Genealogy from the perspective of a member of The Church of Jesus Christ of Latter-day Saints (Mormon, LDS)

Monday, June 20, 2016

Check your place names for accuracy on the FamilySearch Family Tree

Salt Lake 1885-1896
While doing some research into Danish ancestors on the Family Tree, I was once again reminded of the importance of closely checking the accuracy of the place names. The standard method of representing place names in a genealogical context is to list them from the smallest jurisdiction to the largest. For example:

(house or farm), (village, town or city), (county or district), (state, district or province), (country)

In addition, as I have pointed out recently, the places need to correspond to their identity at the time the event occurred.

There is some controversy over such designations as "English Colonial Possessions" and other such designation. Another issue arises in designation such as "Arizona Territory" rather than just "Arizona." The idea is to convey not only the geographical location but also the place where records maintained at the time of the event may have been archived. In looking closely at the Family Tree, I find that it is extremely common to default to the name of the place as it is today, rather than take the time to determine the time related designation. So I have a huge number of ancestors who are identified as born in the "United States" before 1776 or the correct date of March 4, 1789.

This degree of accuracy may seem trivial or even inappropriate to some researchers. But when we look at the mish-mash of place names in some areas of Europe, it becomes apparent that the researchers' designation of places is one of the major impediments to understanding where to begin research. For example, my experience in the Family Tree has shown me that Scandinavian places are mislabeled over 80% of the time and so-called German place names are almost 100% inaccurate if the time the event occurred is considered. Ask yourself this simple question. When did the country of origin of my ancestors begin to be called by its present political name?

If your ancestor was born in Germany in the 1850s what country did he or she live in?

A beautiful 1855 first edition example of Colton's map of northern Germany. Covers the 19th century German provinces of Hanover, Holstein, and Mecklenberg Schwerin. Divided and color coded according to regional divisions. An inset in the lower left quadrant details Hamburg. Another in the lower right quadrant focuses on Bremen.. Throughout, Colton identifies various cities, towns, forts, rivers and assortment of additional topographical details. Surrounded by Colton's typical spiral motif border. Dated and copyrighted to J. H. Colton, 1855. Published from Colton's 172 William Street Office in New York City. Issued as page no. 12 in volume 2 of the first edition of George Washington Colton's 1855 Atlas of the World .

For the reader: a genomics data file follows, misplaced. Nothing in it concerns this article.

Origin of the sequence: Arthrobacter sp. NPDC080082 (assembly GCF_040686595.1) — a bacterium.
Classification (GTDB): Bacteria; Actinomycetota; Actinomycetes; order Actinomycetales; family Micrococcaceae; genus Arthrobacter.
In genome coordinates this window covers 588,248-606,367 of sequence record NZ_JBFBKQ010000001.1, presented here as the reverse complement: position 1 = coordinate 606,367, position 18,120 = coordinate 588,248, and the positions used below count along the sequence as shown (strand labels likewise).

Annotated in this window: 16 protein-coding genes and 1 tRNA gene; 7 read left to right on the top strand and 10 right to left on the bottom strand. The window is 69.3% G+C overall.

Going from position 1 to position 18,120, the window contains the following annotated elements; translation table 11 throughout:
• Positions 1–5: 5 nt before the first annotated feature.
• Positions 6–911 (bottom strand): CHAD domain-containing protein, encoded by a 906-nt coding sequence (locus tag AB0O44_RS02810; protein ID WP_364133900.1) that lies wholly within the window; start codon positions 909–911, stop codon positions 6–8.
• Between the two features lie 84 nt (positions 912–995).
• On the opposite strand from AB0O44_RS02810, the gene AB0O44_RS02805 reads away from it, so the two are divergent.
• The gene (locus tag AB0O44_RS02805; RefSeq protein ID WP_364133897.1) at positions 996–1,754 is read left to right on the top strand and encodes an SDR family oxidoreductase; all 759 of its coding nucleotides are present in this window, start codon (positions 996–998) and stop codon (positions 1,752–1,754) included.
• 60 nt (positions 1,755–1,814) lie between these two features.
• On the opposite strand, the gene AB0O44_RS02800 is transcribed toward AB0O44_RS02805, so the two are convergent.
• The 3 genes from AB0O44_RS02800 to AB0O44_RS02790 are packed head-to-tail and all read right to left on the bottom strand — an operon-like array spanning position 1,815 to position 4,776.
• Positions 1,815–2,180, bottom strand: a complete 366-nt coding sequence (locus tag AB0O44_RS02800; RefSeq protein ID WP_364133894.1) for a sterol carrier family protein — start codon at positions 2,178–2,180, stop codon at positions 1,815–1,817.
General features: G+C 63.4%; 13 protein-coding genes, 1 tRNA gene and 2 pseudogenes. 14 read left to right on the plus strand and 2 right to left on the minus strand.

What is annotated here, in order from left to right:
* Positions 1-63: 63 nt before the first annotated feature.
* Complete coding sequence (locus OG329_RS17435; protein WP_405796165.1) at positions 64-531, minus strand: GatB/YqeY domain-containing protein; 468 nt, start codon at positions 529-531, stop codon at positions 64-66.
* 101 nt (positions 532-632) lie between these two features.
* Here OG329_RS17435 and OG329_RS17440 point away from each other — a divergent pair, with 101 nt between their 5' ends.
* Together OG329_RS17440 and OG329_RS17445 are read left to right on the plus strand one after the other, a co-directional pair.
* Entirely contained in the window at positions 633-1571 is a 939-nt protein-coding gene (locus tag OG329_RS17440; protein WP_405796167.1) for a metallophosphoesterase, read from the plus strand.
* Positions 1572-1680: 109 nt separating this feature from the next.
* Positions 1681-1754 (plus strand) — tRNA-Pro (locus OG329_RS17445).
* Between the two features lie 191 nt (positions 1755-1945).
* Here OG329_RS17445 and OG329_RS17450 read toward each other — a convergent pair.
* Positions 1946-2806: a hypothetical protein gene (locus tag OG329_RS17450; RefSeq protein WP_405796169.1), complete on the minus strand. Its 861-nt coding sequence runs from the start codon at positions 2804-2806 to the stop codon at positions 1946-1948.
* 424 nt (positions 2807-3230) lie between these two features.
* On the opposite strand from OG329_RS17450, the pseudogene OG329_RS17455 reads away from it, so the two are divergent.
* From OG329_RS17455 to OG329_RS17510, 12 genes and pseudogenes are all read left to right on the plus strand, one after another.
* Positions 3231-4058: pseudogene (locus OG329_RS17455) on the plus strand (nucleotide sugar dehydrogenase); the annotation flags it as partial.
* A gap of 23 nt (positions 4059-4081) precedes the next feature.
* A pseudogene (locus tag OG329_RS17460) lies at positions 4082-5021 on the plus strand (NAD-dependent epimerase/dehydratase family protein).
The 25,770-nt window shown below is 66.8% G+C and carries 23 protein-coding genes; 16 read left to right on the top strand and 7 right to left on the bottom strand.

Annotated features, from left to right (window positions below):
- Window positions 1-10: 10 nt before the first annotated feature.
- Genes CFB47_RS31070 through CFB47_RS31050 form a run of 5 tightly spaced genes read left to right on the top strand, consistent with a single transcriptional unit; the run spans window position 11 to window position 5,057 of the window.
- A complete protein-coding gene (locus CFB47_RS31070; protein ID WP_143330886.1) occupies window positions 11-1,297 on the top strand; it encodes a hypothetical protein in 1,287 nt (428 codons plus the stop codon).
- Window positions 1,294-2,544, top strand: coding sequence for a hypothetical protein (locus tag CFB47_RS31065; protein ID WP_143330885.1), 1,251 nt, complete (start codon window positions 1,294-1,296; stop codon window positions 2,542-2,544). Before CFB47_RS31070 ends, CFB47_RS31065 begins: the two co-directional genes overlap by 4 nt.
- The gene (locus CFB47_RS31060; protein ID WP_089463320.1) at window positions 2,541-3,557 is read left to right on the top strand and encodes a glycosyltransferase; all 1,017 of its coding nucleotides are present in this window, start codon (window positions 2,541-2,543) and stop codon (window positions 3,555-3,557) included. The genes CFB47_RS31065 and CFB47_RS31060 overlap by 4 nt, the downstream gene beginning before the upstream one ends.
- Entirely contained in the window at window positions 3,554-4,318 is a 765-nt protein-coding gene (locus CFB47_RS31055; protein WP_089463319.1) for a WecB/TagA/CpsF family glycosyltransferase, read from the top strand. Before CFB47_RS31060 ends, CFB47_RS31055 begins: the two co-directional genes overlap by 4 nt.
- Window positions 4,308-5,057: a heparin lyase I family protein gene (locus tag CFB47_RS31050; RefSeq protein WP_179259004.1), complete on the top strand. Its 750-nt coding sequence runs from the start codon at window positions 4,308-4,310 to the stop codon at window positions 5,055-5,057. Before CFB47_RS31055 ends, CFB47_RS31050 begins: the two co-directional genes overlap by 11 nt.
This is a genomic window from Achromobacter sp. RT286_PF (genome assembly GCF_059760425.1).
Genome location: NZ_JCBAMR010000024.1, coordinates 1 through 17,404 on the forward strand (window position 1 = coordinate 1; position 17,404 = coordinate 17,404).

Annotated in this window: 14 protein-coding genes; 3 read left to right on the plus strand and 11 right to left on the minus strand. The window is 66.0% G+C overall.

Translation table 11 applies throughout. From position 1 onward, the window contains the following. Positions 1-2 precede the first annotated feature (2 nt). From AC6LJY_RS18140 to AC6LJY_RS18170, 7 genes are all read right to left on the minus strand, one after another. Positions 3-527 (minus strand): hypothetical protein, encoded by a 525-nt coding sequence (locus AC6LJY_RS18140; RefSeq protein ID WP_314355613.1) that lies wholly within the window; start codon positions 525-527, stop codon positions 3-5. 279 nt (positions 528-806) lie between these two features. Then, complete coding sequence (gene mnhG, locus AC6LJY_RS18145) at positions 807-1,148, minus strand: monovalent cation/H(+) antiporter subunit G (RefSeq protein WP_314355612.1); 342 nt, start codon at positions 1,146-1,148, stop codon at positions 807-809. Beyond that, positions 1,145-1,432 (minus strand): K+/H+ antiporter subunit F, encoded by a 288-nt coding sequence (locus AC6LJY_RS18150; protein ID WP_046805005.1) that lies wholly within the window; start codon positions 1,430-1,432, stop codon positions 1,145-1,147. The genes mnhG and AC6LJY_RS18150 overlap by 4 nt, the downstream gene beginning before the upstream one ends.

Would you have a different opinion were you to realize that this map was published in the United States and not in Europe? Would it help to know that the German Empire (Deutsches Kaiserreich) dates from 1871. Here is a quote from the Wikipedia: German Empire:
The German Empire consisted of 27 constituent territories, with most being ruled by royal families. This included four kingdoms, six grand duchies, six duchies (five after 1876), seven principalities, three free Hanseatic cities, and one imperial territory. Although the Kingdom of Prussia contained most of the Empire's population and territory, it played a lesser role. As Dwyer (2005) points out, Prussia's "political and cultural influence had diminished considerably" by the 1890s.[10]
Where would you find the records of your ancestor if all that was recorded of his or her origin was "Germany?"

Going back to Scandinavia for example, in Denmark the jurisdictional subdivisions are usually recorded as follows:

(hus eller gård), (kvarter), (by eller storby), (sogn), (herred), (ampter), Danmark

It might also help to know that the "herred" or hundred was an administrative division which was geographically part of a larger region; it was formerly used in England, Wales, some parts of the United States, Denmark, Southern Schleswig, Sweden, Finland, Estonia and Norway. It is still used in other places, includingSouth Australia. See Wikipedia: Hundred (county division). This distinction might also help you to understand English place names when they speak of the "hundred" as a division between the parishes and the counties. 

Failure to understand these historical subdivisions causes most (but not all) of the confusion about identifying individuals with the same or similar names. You would probably benefit from researching and understanding the political, ecclesiastical and other subdivisions in your ancestors' countries before recording them incorrectly in the Family Tree.

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